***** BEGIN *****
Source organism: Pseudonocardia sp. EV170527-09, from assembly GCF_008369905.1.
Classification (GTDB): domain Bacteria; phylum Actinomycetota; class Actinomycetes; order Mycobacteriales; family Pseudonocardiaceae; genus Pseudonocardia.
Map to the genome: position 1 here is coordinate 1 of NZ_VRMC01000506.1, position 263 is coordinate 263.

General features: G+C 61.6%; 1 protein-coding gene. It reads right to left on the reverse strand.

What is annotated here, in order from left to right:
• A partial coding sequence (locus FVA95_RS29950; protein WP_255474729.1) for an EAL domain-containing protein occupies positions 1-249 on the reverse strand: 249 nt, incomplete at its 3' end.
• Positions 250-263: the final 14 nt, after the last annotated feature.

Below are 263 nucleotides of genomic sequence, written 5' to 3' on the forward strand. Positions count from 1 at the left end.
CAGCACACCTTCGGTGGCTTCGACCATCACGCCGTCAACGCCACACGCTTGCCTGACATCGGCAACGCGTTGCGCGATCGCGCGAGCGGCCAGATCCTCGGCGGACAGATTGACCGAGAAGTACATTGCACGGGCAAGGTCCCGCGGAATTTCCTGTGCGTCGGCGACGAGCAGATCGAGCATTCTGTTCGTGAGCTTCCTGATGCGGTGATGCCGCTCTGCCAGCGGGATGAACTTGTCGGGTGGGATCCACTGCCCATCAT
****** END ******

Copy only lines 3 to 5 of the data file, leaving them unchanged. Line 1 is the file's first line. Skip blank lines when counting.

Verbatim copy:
Map to the genome: position 1 here is coordinate 1 of NZ_VRMC01000506.1, position 263 is coordinate 263.

General features: G+C 61.6%; 1 protein-coding gene. It reads right to left on the reverse strand.

What is annotated here, in order from left to right: